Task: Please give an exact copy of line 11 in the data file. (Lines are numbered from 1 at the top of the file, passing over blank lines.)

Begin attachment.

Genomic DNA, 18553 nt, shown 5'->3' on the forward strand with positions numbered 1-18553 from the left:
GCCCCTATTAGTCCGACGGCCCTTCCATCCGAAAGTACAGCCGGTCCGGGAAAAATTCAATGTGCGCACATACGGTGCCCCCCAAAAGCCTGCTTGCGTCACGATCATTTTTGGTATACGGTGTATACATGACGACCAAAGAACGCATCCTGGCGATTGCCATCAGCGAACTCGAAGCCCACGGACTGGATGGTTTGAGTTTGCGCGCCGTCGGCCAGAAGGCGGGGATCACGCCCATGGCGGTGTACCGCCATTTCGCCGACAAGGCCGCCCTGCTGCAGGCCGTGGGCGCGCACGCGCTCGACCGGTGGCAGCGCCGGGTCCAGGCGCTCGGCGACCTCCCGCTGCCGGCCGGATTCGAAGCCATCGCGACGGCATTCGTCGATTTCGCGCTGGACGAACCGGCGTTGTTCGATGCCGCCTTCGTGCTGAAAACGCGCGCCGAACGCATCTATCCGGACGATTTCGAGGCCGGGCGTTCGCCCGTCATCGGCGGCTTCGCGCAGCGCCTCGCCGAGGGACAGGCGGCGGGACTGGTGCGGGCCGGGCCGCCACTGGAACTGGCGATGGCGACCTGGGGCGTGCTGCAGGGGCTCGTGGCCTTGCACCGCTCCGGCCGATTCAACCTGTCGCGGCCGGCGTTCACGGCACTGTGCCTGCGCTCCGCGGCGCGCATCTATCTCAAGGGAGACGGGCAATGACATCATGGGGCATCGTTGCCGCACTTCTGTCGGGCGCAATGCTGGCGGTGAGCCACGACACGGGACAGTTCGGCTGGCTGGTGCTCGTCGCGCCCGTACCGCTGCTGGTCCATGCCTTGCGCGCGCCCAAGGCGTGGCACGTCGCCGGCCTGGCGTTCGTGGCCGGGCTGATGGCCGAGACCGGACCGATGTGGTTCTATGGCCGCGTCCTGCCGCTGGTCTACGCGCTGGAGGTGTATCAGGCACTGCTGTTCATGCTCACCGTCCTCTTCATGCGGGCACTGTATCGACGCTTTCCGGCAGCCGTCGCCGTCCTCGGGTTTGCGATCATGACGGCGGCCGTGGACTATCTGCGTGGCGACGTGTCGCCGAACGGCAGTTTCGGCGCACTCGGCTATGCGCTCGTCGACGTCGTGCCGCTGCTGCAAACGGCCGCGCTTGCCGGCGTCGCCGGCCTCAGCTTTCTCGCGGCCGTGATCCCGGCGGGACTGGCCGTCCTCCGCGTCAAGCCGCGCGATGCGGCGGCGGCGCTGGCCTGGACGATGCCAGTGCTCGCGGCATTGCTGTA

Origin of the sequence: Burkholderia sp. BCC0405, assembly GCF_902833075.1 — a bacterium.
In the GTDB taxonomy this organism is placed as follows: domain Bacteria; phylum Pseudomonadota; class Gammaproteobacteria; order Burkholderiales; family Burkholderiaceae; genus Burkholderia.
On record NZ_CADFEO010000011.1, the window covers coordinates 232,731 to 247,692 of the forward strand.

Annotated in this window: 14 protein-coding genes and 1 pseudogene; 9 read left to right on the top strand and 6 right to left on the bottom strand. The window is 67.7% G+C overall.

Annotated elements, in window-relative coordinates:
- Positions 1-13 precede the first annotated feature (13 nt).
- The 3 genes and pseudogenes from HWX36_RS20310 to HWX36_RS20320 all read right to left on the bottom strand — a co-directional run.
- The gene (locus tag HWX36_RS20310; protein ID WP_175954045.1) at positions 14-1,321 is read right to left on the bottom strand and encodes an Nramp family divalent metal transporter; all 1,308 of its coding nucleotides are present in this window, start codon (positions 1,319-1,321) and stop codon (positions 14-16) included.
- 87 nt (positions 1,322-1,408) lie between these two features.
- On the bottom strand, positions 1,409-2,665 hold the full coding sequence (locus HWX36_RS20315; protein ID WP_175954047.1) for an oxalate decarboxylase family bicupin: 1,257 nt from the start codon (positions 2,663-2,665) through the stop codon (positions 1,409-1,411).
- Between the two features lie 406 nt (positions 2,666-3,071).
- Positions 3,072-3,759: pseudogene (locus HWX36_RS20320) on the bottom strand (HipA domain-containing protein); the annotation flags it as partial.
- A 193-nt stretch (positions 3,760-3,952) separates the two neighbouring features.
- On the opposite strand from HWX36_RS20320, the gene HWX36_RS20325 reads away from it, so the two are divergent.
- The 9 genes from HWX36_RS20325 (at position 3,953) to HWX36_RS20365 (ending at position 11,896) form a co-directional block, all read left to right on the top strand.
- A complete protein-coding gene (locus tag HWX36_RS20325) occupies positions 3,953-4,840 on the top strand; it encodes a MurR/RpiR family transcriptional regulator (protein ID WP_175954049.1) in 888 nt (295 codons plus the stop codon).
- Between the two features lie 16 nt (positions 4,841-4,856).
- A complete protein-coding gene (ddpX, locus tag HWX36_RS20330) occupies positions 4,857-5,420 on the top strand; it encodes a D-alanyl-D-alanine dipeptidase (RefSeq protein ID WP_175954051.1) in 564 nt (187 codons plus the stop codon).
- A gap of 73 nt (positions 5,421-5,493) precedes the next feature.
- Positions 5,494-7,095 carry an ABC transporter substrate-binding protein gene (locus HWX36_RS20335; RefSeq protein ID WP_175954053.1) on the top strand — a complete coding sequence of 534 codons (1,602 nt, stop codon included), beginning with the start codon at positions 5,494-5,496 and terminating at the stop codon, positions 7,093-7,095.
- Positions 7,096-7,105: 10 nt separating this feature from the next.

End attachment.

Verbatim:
- 87 nt (positions 1,322-1,408) lie between these two features.